Texans vs. Jets: 5 Matchups That Will Decide MNF Clash

Zach KruseSenior Analyst IOctober 8, 2012

EAST RUTHERFORD, NJ - NOVEMBER 21:  Mark Sanchez #6 of the New York Jets in action against the Houston Texans on November 21, 2010 at the New Meadowlands Stadium in East Rutherford, New Jersey.  (Photo by Jim McIsaac/Getty Images)
Jim McIsaac/Getty Images

The Houston Texans (4-0) travel to the Big Apple Monday night to take on the struggling New York Jets (2-2) in a game that features two teams heading in opposite directions.

The Texans are considered by many to be the class of the NFL—a team possessing envious balance and star power on both sides of the ball.

New York is in a much different boat as this Monday night clash approaches.

Question marks throughout the offense and a defense that doesn't look like a Rex Ryan unit have the Jets in a whirlwind of controversy despite sitting at 2-2. New York is also coming off a 34-0 shutout defeat in Week 4.

Another tough loss at home would only fuel the fire of New York's circus 2012 season.

Here are five matchups that should help determine whether the Jets improve to 3-2 or the Texans roll to 5-0.

Jets RG Brandon Moore and RT Austin Howard vs. Texans DE J.J. Watt

No defensive player in the NFL has been as dominant in 2012 as Watt, who has 7.5 sacks, two fumbles recovered and five passes defensed in four games from his 3-4 defensive end position. While Watt will line up across the defensive line, the Jets' focus should be when he's lined up opposite Moore and Howard.

The right side of the Jets offensive line has mostly been a turnstile, especially Howard. According to Pro Football Focus (PFF), Howard has allowed two sacks, five quarterback hits and 10 hurries this season. The Jets will need to give Howard extra help when faced with Watt on Monday night. He can blow up an offensive game plan in a hurry if not accounted for.

Jets CB Antonio Cromartie vs. Texans WR Andre Johnson

In normal circumstances, Darrelle Revis would be tasked with taking Johnson out of the Texans' offensive equation. That won't be an option Monday night.

Cromartie, who will assume Revis' role opposite Johnson, has been solid against the pass in 2012. According to PFF, quarterbacks have just a 60.4 passer rating when targeting Cromartie this season. Over the last two weeks, Cromartie has allowed three completions for 65 yards over 12 targets.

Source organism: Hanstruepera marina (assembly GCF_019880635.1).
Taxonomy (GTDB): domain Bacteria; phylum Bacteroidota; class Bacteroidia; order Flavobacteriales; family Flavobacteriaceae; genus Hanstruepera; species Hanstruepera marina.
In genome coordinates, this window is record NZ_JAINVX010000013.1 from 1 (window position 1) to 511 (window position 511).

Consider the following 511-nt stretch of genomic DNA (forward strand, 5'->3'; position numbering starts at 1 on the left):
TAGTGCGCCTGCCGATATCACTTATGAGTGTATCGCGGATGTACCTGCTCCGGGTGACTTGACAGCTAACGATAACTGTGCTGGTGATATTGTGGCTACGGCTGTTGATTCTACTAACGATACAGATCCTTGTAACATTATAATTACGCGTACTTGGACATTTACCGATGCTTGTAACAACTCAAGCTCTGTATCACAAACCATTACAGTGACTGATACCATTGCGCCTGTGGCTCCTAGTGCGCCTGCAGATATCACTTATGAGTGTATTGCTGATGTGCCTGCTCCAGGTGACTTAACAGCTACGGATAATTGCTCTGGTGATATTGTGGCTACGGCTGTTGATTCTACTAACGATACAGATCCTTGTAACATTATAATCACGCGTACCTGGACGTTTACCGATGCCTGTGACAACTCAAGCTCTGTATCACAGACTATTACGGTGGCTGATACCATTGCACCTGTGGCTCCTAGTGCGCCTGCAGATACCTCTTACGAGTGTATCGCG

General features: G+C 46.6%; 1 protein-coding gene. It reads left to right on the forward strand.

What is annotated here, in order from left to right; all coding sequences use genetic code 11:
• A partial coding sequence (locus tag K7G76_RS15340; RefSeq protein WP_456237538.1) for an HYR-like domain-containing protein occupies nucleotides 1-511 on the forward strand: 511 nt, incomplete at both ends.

The Jets will need Cromartie to be as stick-tight to Johnson as he's been since Revis was lost for the season.

Jets Defensive Front Seven vs. Texans RB Arian Foster

Few NFL teams can control the pace of a football game on the ground quite like Houston, and Foster is the workhorse. Over the last four games, Foster has averaged 25 carries a contest. 

If Foster receives that many touches, the Jets could be in trouble. New York's run defense is allowing 4.9 yards a carry and 172.8 yards a game in 2012.

New York has to make sure Foster and the Texans ground game don't take control early on. Making Houston one-dimensional is the only chance this defense has against the NFL's most balanced offense.

Jets RB Shonn Greene vs. Texans LB Brian Cushing

The Jets are averaging less than 90 yards a game rushing, with an average attempt of just 3.2 yards (second-worst in NFL). It's put up or shut up time for the Jets' ground-and-pound offense.

Greene, who Rex Ryan continues to support, will again be in a lead role. He's received 68 carries, but he is averaging just 2.8 yards. The Jets may need twice that average tonight to score enough points.

Thinking that Mark Sanchez can win this football game solely with his arm is foolish, considering how limited the passing game will be on the perimeter. Greene needs to have one of his best games for the Jets to compete.

Jets QB Mark Sanchez vs. Pressure

Sanchez has started two AFC championship games, but Monday night may be the most pressure-packed start of his NFL career.

Not only will Sanchez be facing one of the better defenses at pressuring the quarterback, but he'll be doing it in front of a hostile home crowd that will be ready to call for the backup quarterback the second Sanchez starts to struggle.

How he handles both the external and internal pressures will ultimately decide whether the Jets climb back to relevancy or the train falls completely off the tracks.